Section 365 allows debtors to assume or reject an executory contract, but provides no such option for a non-executory contract. See Stewart Foods, Inc. v. Broecker (In re Stewart Foods, Inc.), 64 F.3d 141, 145 (4th Cir. 1995). Before deciding whether the Debtor assumed (or could have assumed) the SERP by virtue of the Joint Plan's language, I must decide whether the SERP is an executory contract.

In determining whether a contract is executory and, hence, subject to rejection, courts in this Circuit utilize the Countryman standard, which provides that a contract is executory when "the obligation of both the bankrupt and the other party to the contract are so far unperformed that the failure of either to complete performance would constitute a material breach excusing performance of the other." Vern Countryman, Executory Contracts in Bankruptcy: Part I, 57 Minn. L.Rev. 439, 460 (1973); Sharon Steel Corp. v. Nat'l Fuel Gas Distrib. Corp., 872 F.2d 36, 39 (3d Cir. 1989); In re Waste Systems Int'l, Inc., 280 B.R. 824, 826-827 (Bankr.D.Del. 2002). "Thus, unless both parties have unperformed obligations that would constitute a material breach if not performed, the contract is not executory under § 365." Enterprise Energy Corp. v. United States (In re Columbia Gas Sys., Inc.), 50 F.3d 233, 239 (3d Cir. 1995). Consequently, I must determine whether both parties have unperformed material obligations under the Agreement. See Columbia Gas, 50 F.3d at 239; Waste Systems Int'l, 280 B.R. at 827; In re Access Beyond Technologies, Inc., 237 B.R. 32, 43 (Bankr.D.Del. 1999). In doing so, I look initially at the "four corners" of the Agreement. See Shoppers World Community Ctr., L.P. v. Bradlees Stores, Inc. (In re Bradlees Stores, Inc.), 2001 U.S. Dist. LEXIS 14755, at *27 (S.D.N.Y. September 20, 2001) ("the executoriness analysis examines an agreement on its face to determine whether there are material obligations that require substantial performance from the parties").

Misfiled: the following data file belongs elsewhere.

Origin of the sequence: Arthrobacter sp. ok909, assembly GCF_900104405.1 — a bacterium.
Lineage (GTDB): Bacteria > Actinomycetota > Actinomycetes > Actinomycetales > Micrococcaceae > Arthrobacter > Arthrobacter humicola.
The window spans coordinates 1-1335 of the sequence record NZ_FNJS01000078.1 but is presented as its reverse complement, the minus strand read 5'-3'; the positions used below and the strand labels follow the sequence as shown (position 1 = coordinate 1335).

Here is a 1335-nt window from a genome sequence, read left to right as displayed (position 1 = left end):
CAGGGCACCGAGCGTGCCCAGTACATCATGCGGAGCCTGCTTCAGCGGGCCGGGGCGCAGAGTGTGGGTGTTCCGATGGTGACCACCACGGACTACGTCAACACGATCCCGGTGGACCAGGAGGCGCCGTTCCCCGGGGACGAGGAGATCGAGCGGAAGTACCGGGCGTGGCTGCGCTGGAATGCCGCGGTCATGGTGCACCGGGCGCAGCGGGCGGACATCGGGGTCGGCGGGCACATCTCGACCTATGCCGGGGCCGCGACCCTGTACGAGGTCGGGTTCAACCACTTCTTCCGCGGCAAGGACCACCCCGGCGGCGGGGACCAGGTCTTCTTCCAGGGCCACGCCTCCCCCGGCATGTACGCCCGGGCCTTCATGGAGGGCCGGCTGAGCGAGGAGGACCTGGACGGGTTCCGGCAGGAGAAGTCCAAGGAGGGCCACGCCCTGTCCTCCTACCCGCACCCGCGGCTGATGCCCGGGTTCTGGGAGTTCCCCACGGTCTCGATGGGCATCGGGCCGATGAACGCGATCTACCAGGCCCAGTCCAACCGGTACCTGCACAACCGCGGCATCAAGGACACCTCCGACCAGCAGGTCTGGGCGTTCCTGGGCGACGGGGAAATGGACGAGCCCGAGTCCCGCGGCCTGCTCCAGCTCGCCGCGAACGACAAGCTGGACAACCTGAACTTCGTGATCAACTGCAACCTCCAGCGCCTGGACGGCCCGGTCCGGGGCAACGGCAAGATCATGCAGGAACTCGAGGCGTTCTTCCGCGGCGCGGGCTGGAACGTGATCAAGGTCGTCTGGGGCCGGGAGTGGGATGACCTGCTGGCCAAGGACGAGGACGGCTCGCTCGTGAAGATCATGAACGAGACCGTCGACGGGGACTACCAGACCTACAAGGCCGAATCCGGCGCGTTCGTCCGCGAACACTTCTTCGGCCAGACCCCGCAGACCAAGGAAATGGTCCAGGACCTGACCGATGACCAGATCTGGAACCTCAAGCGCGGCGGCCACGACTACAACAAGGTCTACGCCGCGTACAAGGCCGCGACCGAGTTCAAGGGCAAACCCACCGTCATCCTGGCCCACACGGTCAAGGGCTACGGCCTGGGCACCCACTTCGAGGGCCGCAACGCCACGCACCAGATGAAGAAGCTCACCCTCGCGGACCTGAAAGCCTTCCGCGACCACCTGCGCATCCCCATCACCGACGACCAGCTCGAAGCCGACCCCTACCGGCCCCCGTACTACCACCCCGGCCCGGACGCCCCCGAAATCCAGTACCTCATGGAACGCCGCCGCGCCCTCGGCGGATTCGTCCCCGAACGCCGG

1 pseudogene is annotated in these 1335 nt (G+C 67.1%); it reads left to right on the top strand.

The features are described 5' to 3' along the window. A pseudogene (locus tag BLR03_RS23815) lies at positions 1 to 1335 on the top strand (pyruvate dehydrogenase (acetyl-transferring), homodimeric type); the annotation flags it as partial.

"The time for testing whether there are material unperformed obligations on both sides is when the bankruptcy petition is filed." Columbia Gas, 50 F.3d at 240; see Waste Systems Int'l, 280 B.R. at 827; In re HQ Global Holdings, Inc., 290 B.R. 507, 510 (Bankr.D.Del. 2003). Exide sought chapter 11 relief on April 15, 2002.

Other courts have determined that deferred compensation agreements or retirement agreements similar to the SERP are non-executory if, at the time of the bankruptcy filing, the executive was already retired and owed no further duties to the debtor. Stewart Foods, 64 F.3d at 146; Kucin v. Devan, 251 B.R. 269, 272 (D.Md. 2000). Paragraph 3 of the SERP states: